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Setting Up Writer's Workshop

I'm excited to share with you how I set up Writer's Workshop in my classroom! There are a few must have resources that are key to establishing a great start to the school year. I've broken it down into three main components. It's all about the creating the perfect space, setting up organization, and student partnerships!  


By now I'm sure you've already thought about the best space for your writer's workshop materials and anchor charts. I believe writing and reading go hand in hand so I personally feel they are best next to each other. You may feel definitely of course and that's okay!  It's important that you have ownership over your classroom setup. Often times anchor charts correlate and it's beneficial to see them as one literacy space. Therefore, I have also positioned them perfectly in our classroom library. You'll want to ensure there is enough space for plenty of anchor charts.

In addition to ample space for anchor charts, I display writing process posters for my students. Our school uses a writer's workshop curriculum that is adapted from Lucy Calkin's.  These stages will align to that curriculum, as well as one that you may be implementing on your own. I have seen many variations of "writing stages" online and I found a system that works for me. Although students are working independently, we are moving through the writing stages together as a class. Therefore, we have one close pin that is clipped onto the name of the stage and we move to it. This allows students to know the status of the class during independent writing time.

The clip is moved during my mini-lesson. If you use a curriculum similar to Lucy Caulkins, please note that after choosing, we move back to revising and editing before moving to publishing and celebrating

The writing process posters come together in a bundle that includes many options to match your classroom color scheme. The black line version can be printed on colored cardstock. 

Lastly, I am sure to include a space for materials in a student centered friendly environment. You may notice the student writing choice papers and materials are located next to their book bins away from the classroom library. This allows for a smoother transition away from the mini-lesson space. Students can retrieve their materials on their way to the desks without having to step on any little firstie fingers or toes!


Before the start of the year, I set up student writing portfolios. These portfolios are home to all of their published writing pieces. They are meant to be a tool in helping you communicate and share with families what we are doing in the classroom.

For our writing curriculum, we have a new unit each month. Students write ("collect") different pieces throughout the month during our writing process and then choose one to publish and celebrate at the unit. After the unit is completed, I place student writing pieces in their respective writing portfolios.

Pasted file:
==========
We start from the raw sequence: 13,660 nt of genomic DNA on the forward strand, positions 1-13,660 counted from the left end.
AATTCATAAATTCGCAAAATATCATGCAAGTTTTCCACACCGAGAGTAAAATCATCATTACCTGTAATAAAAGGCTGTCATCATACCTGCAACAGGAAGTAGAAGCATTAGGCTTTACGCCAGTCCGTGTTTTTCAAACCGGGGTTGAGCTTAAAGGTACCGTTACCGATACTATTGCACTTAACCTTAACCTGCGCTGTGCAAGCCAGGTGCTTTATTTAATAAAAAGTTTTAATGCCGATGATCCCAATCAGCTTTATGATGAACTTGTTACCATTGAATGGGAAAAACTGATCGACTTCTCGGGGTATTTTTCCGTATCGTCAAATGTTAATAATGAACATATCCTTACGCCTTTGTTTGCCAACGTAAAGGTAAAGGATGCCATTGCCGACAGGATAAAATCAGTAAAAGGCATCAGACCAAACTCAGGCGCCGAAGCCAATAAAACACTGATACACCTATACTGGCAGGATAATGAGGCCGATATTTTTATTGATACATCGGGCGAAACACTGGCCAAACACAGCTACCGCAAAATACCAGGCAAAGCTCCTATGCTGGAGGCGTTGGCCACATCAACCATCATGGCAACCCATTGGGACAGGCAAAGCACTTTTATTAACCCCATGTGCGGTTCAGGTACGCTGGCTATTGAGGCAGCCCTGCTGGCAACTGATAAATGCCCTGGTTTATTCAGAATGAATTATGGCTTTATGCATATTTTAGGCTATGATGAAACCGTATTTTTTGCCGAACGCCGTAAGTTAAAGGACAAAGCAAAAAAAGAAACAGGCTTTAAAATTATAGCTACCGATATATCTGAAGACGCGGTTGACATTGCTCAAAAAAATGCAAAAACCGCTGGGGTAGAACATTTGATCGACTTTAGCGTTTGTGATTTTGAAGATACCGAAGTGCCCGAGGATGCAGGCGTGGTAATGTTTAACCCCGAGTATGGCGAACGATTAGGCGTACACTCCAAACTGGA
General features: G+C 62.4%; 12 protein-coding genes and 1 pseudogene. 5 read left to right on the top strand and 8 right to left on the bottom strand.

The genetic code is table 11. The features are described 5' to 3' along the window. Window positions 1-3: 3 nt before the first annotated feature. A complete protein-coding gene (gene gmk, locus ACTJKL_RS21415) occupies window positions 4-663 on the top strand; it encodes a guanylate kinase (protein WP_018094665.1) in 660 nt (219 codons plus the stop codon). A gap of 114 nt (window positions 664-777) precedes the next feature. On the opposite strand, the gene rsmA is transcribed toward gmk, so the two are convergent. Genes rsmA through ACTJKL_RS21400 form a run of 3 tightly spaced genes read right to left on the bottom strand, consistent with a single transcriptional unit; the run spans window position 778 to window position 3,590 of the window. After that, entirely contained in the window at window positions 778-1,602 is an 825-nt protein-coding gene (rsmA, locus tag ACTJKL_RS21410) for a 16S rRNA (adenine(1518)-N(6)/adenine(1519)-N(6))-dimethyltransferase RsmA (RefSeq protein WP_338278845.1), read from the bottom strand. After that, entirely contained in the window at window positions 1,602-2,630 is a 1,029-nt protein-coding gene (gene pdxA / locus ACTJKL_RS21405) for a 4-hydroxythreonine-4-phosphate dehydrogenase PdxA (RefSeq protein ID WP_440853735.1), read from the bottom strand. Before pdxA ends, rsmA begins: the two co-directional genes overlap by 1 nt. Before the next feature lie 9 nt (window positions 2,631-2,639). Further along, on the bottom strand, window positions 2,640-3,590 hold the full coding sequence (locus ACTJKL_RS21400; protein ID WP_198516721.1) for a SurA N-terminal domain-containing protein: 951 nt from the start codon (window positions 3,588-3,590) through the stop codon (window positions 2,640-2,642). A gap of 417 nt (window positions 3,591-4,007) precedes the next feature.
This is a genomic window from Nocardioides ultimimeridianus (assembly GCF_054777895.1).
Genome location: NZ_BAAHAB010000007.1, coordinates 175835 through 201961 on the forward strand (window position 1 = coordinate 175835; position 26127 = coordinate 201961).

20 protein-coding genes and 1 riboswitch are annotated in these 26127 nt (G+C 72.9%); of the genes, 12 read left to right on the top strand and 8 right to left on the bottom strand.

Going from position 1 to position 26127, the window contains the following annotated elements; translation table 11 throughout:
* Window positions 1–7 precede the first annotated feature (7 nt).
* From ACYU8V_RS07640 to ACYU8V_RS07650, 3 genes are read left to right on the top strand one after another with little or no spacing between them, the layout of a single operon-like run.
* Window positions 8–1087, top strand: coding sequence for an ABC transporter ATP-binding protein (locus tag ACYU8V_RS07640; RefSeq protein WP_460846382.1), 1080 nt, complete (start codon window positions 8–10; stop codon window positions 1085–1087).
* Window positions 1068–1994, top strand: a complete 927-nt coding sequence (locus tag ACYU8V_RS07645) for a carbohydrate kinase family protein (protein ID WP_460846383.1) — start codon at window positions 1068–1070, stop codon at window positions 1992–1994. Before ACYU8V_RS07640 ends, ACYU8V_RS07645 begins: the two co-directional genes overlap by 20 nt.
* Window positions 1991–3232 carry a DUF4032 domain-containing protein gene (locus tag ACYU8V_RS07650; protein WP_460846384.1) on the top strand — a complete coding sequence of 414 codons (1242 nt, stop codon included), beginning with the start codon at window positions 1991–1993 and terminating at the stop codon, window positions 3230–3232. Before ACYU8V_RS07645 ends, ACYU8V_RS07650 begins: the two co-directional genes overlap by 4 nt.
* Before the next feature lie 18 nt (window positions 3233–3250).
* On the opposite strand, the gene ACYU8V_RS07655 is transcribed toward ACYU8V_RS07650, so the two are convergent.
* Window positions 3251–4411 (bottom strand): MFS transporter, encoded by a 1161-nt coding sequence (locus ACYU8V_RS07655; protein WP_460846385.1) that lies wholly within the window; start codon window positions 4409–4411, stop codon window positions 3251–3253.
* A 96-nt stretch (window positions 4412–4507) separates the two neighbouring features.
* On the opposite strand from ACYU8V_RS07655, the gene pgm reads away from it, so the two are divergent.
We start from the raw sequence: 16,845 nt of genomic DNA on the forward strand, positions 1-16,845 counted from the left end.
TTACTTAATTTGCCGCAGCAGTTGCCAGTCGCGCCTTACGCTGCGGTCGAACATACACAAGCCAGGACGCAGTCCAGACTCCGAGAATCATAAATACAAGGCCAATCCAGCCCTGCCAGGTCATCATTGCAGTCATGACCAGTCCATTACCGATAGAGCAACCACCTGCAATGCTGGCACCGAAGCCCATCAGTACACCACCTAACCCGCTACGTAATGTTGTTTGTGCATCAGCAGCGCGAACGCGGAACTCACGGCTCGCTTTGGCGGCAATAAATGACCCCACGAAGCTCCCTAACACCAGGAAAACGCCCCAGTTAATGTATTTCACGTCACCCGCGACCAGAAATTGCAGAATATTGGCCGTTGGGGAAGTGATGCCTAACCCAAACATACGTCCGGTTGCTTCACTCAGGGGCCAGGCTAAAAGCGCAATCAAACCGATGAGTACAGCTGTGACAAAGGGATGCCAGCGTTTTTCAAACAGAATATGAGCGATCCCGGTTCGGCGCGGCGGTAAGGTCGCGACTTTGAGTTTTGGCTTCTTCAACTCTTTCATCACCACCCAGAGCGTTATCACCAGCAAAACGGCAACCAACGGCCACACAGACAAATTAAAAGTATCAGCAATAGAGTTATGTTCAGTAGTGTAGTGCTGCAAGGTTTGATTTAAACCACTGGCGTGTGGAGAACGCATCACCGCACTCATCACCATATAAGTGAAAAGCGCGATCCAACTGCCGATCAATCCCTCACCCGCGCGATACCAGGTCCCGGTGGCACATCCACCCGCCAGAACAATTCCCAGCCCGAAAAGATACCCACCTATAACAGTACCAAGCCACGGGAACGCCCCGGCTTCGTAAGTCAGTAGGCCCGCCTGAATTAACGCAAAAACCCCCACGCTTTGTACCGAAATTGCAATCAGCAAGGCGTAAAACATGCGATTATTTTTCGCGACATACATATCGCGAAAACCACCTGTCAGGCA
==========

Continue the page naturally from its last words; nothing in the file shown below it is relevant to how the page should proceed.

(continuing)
In the editable document, you can add the unit title and month that correlates to your curriculum. Students can go home and share their published piece with their families. Parents are encouraged to write a message in the comments notes highlighting their student's successes. They will keep their writing in the folder and return it back to school until the next month.

You can use the student checklist to check when students return the portfolio in order to keep track of who still needs to return it before the next month. The sticker chart can be used two ways. Students can celebrate by placing a sticker in the sticker chart for each published piece their complete. Another option is one I choose to do each year. 

At the end of the year, we have a big publishing party by taking our writing portfolio and sharing it in partnerships. Students feel so proud of themselves after looking back on all their growth throughout the year. After reading in partnerships, students get to choose stickers to place in their "Write On" sticker chart before taking them home for the year.

These Student Writing Portfolios are available in color and black line versions in my TPT here. They in a Powerpoint document in order to add student names. They are stapled to manilla folders for use. 


Student partnerships play a significant role in the success of writer's workshop. After working independently, students meet with a partner to complete "partner writing." My first year of teaching, I gave student complete autonomy when it came to this stage of the lesson. However, I noticed that perhaps this structure was not supporting students to use this time to their fullest potential.
As a result, I created a resource that holds students accountable during writer's workshop, while still giving them a choice. My Partner Editing Checklist can be found in my store here. It includes two options, a vertical and horizontal version, as well as writing paper choices.

Each student has their own "Write On!" booklet of multiple copies of the partner editing checklist. The partners each take turns providing evidence of how they helping their writing buddy that day. The editing checklist provides students with talking stems to ensure positive and constructive feedback, as well as a way to differentiate for primary learners.

They keep this Write On! booklet in their Writer's Workshop folder and it quickly becomes a daily routine. Every once and a while I collect their booklets and use it as a way to assess and inform my instruction! I highly recommend this tool to boost partner writing in your classroom! 

I hope this post left you feeling excited about setting up Writer's Workshop in your classroom this year! Feel free to reach out if you have any further questions!


  1. Where are those period / exclamation point / question mark posters from? :)

    1. They are from Lyndsey from A Year of Many Firsts in her Common Core literacy pack!!